McDonald’s to Keep Dining Rooms Closed as COVID-19 Continues to Spread

I’m lovin’… takeout

As basically every expert agrees that indoor dining is a breeding ground for COVID-19, restaurants are reconsidering opening their dining rooms as state’s struggle to reopen. Among the biggest restaurants to remain closed, McDonald’s has announced that it will not be opening any restaurant dining rooms over the next 21 days. Franchisees who’ve already opened dining rooms are asked to review state guidelines and possibly return to take-out and delivery only. “This surge shows nobody is exempt from this virus — even places that previously had very few cases,” the company said an internal letter obtained by the Wall Street Journal. “Moving forward, we will continue to monitor the situation and adjust as needed to protect the safety of our employees and customers.”

According to CNBC, about 2,200 (or 15%) of McDonald’s dining rooms in the U.S. are currently open. After attempting to reopen, Texas, Florida, Arizona, and parts of California and Pennsylvania have suspended indoor dining and/or bar service in an attempt to curb the spread of COVID-19. Besides, who is ready to go back to restaurants anyway?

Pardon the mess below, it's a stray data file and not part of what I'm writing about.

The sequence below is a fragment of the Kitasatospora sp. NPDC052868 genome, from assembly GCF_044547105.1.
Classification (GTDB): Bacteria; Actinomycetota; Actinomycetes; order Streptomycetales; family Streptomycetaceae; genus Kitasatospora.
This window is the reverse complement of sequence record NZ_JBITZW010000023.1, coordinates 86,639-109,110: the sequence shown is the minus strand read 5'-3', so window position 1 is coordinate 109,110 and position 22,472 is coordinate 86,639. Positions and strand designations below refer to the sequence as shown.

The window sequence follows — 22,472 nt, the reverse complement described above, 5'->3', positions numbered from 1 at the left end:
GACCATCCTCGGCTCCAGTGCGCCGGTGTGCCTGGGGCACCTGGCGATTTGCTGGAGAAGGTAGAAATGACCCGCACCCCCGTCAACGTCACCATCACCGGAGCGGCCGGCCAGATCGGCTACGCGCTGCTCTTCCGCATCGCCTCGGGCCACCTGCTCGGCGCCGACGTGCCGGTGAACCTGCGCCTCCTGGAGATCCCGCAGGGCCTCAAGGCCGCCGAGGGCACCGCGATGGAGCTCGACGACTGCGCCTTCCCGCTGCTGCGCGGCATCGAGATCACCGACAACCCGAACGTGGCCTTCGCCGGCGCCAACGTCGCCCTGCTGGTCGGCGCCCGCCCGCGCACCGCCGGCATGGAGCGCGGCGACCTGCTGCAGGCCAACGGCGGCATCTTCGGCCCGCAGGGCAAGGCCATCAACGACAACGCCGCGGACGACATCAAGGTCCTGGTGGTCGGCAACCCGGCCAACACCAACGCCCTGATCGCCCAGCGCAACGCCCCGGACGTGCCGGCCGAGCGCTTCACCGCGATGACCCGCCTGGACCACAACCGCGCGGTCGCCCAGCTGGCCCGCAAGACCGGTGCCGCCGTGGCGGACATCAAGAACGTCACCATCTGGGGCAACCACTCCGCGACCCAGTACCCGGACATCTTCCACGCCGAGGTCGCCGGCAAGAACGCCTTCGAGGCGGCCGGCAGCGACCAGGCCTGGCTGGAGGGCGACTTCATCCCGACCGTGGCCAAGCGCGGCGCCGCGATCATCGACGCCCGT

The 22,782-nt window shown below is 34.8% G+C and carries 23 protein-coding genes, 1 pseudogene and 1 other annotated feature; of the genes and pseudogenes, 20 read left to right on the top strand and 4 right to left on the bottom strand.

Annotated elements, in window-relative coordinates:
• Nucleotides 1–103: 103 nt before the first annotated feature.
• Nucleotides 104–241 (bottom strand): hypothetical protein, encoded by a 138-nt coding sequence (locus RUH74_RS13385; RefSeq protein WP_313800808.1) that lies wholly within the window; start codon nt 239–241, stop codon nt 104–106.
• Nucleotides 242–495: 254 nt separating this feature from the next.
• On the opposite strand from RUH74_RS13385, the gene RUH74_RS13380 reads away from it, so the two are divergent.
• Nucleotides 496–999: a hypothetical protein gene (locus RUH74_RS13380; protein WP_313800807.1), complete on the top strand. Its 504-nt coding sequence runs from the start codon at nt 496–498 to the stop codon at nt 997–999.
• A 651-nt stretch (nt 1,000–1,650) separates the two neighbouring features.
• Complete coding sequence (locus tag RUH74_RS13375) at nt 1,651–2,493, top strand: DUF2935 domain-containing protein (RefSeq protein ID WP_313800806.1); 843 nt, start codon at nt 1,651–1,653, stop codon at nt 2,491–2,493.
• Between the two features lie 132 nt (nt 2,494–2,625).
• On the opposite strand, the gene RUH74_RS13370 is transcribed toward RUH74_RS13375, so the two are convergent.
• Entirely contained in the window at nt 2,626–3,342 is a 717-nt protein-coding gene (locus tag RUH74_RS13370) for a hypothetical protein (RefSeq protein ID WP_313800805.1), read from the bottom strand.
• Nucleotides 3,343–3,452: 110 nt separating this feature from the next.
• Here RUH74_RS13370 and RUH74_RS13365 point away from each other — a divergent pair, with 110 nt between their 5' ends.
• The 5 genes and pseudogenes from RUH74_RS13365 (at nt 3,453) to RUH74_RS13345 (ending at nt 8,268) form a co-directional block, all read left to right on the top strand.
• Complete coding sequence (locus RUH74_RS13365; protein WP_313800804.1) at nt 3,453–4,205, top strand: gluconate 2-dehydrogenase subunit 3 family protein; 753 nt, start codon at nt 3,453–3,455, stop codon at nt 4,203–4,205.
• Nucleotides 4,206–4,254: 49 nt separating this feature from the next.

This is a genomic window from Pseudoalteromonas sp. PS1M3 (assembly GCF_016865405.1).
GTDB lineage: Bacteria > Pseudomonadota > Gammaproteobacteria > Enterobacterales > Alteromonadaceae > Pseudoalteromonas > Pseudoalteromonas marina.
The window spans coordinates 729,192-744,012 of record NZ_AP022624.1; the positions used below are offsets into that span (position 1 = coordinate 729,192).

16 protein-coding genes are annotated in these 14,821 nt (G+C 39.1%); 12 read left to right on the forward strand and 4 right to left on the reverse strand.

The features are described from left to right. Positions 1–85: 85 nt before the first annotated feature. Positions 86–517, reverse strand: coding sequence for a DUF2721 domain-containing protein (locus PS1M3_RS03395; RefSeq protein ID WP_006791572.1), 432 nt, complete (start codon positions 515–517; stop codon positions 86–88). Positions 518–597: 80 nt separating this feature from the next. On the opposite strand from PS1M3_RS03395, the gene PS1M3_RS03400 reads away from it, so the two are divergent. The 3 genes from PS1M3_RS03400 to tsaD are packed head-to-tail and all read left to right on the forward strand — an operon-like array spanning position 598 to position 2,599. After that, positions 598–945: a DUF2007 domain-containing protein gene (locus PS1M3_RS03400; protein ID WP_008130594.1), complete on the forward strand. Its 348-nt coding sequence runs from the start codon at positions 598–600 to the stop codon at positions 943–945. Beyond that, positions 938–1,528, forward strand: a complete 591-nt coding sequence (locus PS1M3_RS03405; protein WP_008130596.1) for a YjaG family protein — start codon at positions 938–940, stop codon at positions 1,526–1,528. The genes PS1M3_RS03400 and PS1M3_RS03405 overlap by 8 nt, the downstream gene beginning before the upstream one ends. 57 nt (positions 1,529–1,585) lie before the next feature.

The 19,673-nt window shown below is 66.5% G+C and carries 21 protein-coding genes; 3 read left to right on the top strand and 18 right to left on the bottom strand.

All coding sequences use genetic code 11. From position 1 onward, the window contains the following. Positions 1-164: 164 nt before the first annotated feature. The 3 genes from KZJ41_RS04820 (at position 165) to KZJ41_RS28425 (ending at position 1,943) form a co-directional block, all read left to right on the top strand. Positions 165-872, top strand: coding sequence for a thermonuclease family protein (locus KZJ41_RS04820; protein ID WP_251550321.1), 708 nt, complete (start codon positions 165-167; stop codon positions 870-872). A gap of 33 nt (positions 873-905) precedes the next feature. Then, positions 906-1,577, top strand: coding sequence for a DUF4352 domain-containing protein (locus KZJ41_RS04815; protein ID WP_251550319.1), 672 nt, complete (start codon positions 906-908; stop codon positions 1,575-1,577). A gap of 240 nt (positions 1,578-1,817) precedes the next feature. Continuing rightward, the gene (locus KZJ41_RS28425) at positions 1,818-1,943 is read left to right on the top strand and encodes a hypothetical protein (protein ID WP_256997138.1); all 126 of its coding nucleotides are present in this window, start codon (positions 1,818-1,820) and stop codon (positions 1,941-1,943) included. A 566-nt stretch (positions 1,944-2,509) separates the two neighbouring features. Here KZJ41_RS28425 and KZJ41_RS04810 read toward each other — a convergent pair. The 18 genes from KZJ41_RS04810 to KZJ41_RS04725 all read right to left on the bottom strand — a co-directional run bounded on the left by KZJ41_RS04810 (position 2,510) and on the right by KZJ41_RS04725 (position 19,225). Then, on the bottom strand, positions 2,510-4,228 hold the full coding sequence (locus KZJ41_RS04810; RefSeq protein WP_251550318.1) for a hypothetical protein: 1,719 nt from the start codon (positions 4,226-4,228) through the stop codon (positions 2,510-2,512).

And in other news…

  • The Big Boy restaurant chain will no longer be represented by said big boy. Instead, the new mascot will be a girl named Dolly. [WoodTV]
  • Residents in locked-down housing towers in Melbourne say they’re not getting enough food, and when they were, some Muslim residents were being delivered pork. [Guardian]
  • Food banks continue to have long lines. [LATimes]
  • The Nathans Famous Hot Dog Eating Contest was weird this year, with no audience and contestants divided by plexiglass. But Joey Chestnut still ate 75 hot dogs in 10 minutes. [NYTimes]
  • A comic by Billy Chiu, who manages Grant Place Restaurant in San Francisco, about running a restaurant while the President blames the pandemic on Asian people. [The Nib]
  • In honor of the release of Hamilton, Disney+ and Coca Cola are donating $1 million to World Central Kitchen. Last year, Disney’s revenue was over $69 billion. [Twitter]
  • Once again, in-person dining is tied to the spread of COVID-19:

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